A look at the Yanks’ infield defense from ’03-’12By
The Yankees will never be mistaken for a pitching and defense team, especially over the last 10-15 years. They’ve fielded some stellar individual defensive players during that time, but as a whole they’ve been consistently below*average. Heck, the 2005 Yankees were arguably the worst defensive team in baseball history. That club was brutal.
The additions of Mark Teixeira and Brett Gardner have improved the defensive situation in recent years, but not enough to bring the Yankees to league average, nevermind above-average. Today I want to look at the team’s infield defense over the last ten years, which is as far back as reliable batted ball data goes. Rather than use UZR or DRS or FRAA or some other complicated defensive metric, I’m going to use regular old BABIP. It tells us how many balls in play were converted into outs, which is exactly what we’re looking for here. We don’t care about who has the most range or the strongest arm, just the number of batted balls the defense turned into outs.
Infield defense is pretty complicated because there are all sorts of plays that need to be made. Ground balls are the most common, but there are also line drives, pop-ups, the double play pivot, and in the case of first baseman, receiving throws from other infielders. I’m going to keep this simple and stick to ground balls exclusively. Apologies for the tight and busy table, but here’s the data…
||1,917||0.250||0.238||1,461||1,438||-23||A-Rod, Jeter, Cano, Tex|
|’11||1,962||0.250||0.238||1,495||1,472||-24||A-Rod, Jeter, Cano, Tex|
|’10||1,885||0.246||0.231||1,450||1,421||-28||A-Rod, Jeter, Cano, Tex|
|’09||1,844||0.230||0.238||1,405||1,420||15||A-Rod, Jeter, Cano, Tex|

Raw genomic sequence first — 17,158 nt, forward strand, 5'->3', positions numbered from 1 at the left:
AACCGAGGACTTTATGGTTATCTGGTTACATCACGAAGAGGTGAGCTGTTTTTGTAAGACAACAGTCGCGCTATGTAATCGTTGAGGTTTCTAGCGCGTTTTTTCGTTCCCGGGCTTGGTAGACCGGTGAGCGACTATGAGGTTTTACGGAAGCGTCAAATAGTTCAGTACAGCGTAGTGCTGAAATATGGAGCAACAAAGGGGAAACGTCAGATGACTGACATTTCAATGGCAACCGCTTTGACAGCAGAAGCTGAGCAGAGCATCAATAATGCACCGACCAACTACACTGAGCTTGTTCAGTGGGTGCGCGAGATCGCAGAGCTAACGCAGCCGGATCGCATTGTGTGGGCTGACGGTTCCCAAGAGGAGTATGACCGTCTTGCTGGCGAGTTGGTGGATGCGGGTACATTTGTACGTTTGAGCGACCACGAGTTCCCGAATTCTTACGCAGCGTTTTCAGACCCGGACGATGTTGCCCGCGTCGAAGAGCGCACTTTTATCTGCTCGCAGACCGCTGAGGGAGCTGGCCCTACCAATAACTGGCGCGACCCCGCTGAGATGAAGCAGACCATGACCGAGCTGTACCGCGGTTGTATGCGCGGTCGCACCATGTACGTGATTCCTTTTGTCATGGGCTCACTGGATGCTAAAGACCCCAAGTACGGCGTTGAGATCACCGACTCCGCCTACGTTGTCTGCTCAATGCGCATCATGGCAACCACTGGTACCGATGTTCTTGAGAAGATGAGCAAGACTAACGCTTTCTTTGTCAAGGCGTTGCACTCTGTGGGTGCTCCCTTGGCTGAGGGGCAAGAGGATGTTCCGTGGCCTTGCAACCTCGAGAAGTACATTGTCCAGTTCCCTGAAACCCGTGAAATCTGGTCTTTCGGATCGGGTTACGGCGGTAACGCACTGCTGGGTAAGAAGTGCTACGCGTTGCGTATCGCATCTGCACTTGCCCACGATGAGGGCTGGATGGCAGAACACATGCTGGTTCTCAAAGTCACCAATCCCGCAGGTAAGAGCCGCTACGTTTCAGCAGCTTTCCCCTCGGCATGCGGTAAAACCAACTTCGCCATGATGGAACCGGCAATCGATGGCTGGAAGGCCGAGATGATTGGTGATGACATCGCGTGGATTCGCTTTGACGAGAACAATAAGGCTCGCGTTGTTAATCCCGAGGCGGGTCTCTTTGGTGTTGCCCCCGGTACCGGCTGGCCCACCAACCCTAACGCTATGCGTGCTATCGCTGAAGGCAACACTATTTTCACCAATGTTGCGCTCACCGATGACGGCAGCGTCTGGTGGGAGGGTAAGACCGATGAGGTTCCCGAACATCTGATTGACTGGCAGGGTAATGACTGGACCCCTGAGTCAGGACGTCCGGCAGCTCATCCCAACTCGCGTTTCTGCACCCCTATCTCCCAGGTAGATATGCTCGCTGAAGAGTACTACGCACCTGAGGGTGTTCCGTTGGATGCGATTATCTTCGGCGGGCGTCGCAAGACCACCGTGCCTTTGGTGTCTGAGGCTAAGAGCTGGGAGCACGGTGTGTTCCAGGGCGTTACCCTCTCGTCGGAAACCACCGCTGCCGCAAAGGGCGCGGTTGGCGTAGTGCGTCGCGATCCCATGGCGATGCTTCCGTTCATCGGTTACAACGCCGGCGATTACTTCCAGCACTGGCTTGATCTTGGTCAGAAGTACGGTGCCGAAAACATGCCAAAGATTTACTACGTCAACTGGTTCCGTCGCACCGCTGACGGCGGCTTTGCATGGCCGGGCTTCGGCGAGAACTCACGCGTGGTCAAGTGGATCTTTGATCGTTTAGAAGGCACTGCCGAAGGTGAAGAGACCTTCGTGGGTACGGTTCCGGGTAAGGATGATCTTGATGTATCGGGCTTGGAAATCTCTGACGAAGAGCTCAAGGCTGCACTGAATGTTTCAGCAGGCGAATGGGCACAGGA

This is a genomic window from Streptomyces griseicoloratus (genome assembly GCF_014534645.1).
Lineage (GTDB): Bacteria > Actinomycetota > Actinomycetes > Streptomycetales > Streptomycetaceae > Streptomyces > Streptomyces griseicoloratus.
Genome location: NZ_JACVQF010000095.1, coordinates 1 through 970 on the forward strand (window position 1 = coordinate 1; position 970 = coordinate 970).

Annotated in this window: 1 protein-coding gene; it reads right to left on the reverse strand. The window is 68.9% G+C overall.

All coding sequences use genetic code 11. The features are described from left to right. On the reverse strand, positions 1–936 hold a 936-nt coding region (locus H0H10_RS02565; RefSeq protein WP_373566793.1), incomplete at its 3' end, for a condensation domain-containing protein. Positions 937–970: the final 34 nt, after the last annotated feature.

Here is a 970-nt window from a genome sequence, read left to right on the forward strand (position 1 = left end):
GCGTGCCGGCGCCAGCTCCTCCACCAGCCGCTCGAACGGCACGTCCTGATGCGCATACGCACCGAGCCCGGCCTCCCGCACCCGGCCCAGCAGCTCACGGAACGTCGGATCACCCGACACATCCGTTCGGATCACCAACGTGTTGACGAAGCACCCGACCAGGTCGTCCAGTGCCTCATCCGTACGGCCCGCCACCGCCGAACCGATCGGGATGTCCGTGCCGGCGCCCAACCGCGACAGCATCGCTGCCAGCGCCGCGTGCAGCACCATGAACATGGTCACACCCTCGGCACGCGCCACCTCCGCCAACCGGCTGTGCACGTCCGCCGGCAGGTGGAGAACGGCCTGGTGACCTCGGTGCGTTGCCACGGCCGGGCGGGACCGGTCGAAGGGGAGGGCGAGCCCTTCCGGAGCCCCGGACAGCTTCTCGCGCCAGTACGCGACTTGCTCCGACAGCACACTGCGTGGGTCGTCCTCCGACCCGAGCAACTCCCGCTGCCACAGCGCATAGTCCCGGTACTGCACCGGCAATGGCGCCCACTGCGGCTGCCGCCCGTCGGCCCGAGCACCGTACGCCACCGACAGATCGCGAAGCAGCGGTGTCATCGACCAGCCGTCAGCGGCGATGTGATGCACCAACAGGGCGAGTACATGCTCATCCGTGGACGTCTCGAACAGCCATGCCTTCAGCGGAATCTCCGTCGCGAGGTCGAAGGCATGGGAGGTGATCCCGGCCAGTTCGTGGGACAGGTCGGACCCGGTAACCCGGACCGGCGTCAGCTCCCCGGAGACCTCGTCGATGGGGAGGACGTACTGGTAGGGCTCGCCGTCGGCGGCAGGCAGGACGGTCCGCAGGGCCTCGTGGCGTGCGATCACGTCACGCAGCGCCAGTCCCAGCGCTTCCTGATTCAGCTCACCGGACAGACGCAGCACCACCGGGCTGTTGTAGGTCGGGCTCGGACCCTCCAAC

|’08||2,029||0.256||0.240||1,542||1,510||-32||A-Rod, Jeter, Cano, Giambi|
|’07||1,981||0.244||0.245||1,496||1,498||2||A-Rod, Jeter, Cano, Phillips|
|’06||2,003||0.240||0.245||1,512||1,522||10||A-Rod, Jeter, Cano, Giambi|
|’05||2,152||0.246||0.239||1,638||1,623||-15||A-Rod, Jeter, Cano, Tino|
|’04||1,998||0.238||0.245||1,508||1,522||14||A-Rod, Jeter, Cairo, Clark|
|’03||2,037||0.256||0.236||1,556||1,516||-41||Ventura, Jeter, Soriano, Giambi|
xOuts: Expected number of outs based on the league BABIP.
aOuts: Actual number of outs recorded.
dOuts: The difference between actual and expected outs, so aOuts – xOuts.
The Yankees have converted fewer ground balls into outs than expected in six of the last ten years, and we’re talking big (red) numbers too — an average of 25 fewer outs than expected per year over the last three seasons plus two other seasons of 30+ fewer outs. It doesn’t seem like a lot — 25 fewer outs than average is one extra ground ball squeaking through every six or seven games — but it is a lot when you consider that fielding ground balls is just one aspect of defense. Combine the missed ground balls with a poor outfield defense (missed fly balls) and botched double plays and all that, and it adds up in a hurry.
Derek Jeter is the one constant in our sample and we all know he’s a below-average defender at short. The ground ball problems aren’t all on him though. Jason Giambi had a huge hand in it for a long time, as did Alfonso Soriano (to a lesser extent). Alex Rodriguez was a defensive liability both early in his Yankees career (learning a new position) and in recent years (breaking down and losing mobility). Below-average defense isn’t an isolated event; turning fewer batted balls into outs results into more pitches for the pitcher, more wear and tear on the bullpen throughout the season, and so on. It’s a continually compounding problem.
The good news is that ground balls are generally harmless. The vast majority of grounders that get through the infield turn into singles, but a few will result in doubles and triples if they’re hit hard enough and down the line. The next ground ball homer I see will be my first. The Yankees have compensated for their defensive woes in recent years by targeting high strikeout pitchers — seriously, look at the staff strikeout rate the last few seasons — who tend to take non-catcher fielders right out of the equation. I think the Yankees have a truly elite defense on the right side of the infield, but they’re very much lacking on the left side. There isn’t much they can do about it now outside of moving Jeter or A-Rod to DH full-time, so they’ll have to continue targeting pitchers who can miss bats and record outs by themselves.